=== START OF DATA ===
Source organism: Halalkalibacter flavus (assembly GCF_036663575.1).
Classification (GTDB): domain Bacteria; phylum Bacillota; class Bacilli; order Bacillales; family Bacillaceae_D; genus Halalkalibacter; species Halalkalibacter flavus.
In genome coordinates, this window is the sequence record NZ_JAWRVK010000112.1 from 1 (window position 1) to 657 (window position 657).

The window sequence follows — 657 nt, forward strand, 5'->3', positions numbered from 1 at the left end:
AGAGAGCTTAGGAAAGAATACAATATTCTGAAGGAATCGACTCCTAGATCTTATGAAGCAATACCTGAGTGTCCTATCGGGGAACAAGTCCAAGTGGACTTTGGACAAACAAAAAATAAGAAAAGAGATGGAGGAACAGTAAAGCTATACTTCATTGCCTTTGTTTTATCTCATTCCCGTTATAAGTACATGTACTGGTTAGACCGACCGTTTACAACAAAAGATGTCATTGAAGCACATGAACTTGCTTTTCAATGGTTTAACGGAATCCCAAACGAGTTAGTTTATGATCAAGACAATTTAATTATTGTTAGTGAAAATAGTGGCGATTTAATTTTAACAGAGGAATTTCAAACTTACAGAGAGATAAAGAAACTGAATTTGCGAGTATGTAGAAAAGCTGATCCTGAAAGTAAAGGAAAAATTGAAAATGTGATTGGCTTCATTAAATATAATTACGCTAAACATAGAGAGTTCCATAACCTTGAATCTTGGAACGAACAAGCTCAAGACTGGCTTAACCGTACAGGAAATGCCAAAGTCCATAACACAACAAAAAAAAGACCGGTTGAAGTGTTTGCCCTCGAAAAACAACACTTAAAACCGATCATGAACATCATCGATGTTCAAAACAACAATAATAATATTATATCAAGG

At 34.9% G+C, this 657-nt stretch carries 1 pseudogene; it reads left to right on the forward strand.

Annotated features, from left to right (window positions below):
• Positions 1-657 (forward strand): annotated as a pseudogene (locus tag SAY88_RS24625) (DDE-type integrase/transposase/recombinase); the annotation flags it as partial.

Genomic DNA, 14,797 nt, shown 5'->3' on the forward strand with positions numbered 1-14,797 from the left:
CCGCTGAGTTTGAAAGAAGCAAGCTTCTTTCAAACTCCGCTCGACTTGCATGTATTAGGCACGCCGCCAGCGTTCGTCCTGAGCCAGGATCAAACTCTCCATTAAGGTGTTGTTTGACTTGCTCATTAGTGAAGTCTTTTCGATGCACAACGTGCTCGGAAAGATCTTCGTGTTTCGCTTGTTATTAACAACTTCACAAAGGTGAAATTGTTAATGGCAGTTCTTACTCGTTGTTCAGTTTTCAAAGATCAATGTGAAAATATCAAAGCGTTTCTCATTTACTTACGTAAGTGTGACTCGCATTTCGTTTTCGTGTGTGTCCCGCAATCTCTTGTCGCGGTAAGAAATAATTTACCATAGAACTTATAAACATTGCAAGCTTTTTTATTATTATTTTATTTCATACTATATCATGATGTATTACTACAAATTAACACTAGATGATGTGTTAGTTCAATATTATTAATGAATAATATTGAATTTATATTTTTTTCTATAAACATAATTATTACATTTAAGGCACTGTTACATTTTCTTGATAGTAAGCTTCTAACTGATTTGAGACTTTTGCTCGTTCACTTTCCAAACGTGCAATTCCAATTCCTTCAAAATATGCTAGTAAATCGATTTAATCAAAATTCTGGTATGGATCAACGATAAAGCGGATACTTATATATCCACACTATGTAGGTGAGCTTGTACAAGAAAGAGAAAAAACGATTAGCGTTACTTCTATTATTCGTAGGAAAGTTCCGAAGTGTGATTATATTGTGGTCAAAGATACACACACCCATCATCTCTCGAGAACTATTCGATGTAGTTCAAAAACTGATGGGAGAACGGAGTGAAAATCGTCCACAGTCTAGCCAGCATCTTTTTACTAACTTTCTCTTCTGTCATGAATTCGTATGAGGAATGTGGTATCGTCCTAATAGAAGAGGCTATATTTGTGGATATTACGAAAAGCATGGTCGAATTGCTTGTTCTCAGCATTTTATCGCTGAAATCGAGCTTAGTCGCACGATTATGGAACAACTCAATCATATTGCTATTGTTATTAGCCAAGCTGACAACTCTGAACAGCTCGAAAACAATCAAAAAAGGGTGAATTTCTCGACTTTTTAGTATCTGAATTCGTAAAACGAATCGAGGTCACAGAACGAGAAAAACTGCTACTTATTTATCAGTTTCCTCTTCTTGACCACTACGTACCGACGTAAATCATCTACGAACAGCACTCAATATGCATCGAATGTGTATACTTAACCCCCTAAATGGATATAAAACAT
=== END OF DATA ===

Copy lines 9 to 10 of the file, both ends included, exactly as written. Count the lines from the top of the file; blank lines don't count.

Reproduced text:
Genomic DNA, 14,797 nt, shown 5'->3' on the forward strand with positions numbered 1-14,797 from the left:
CCGCTGAGTTTGAAAGAAGCAAGCTTCTTTCAAACTCCGCTCGACTTGCATGTATTAGGCACGCCGCCAGCGTTCGTCCTGAGCCAGGATCAAACTCTCCATTAAGGTGTTGTTTGACTTGCTCATTAGTGAAGTCTTTTCGATGCACAACGTGCTCGGAAAGATCTTCGTGTTTCGCTTGTTATTAACAACTTCACAAAGGTGAAATTGTTAATGGCAGTTCTTACTCGTTGTTCAGTTTTCAAAGATCAATGTGAAAATATCAAAGCGTTTCTCATTTACTTACGTAAGTGTGACTCGCATTTCGTTTTCGTGTGTGTCCCGCAATCTCTTGTCGCGGTAAGAAATAATTTACCATAGAACTTATAAACATTGCAAGCTTTTTTATTATTATTTTATTTCATACTATATCATGATGTATTACTACAAATTAACACTAGATGATGTGTTAGTTCAATATTATTAATGAATAATATTGAATTTATATTTTTTTCTATAAACATAATTATTACATTTAAGGCACTGTTACATTTTCTTGATAGTAAGCTTCTAACTGATTTGAGACTTTTGCTCGTTCACTTTCCAAACGTGCAATTCCAATTCCTTCAAAATATGCTAGTAAATCGATTTAATCAAAATTCTGGTATGGATCAACGATAAAGCGGATACTTATATATCCACACTATGTAGGTGAGCTTGTACAAGAAAGAGAAAAAACGATTAGCGTTACTTCTATTATTCGTAGGAAAGTTCCGAAGTGTGATTATATTGTGGTCAAAGATACACACACCCATCATCTCTCGAGAACTATTCGATGTAGTTCAAAAACTGATGGGAGAACGGAGTGAAAATCGTCCACAGTCTAGCCAGCATCTTTTTACTAACTTTCTCTTCTGTCATGAATTCGTATGAGGAATGTGGTATCGTCCTAATAGAAGAGGCTATATTTGTGGATATTACGAAAAGCATGGTCGAATTGCTTGTTCTCAGCATTTTATCGCTGAAATCGAGCTTAGTCGCACGATTATGGAACAACTCAATCATATTGCTATTGTTATTAGCCAAGCTGACAACTCTGAACAGCTCGAAAACAATCAAAAAAGGGTGAATTTCTCGACTTTTTAGTATCTGAATTCGTAAAACGAATCGAGGTCACAGAACGAGAAAAACTGCTACTTATTTATCAGTTTCCTCTTCTTGACCACTACGTACCGACGTAAATCATCTACGAACAGCACTCAATATGCATCGAATGTGTATACTTAACCCCCTAAATGGATATAAAACAT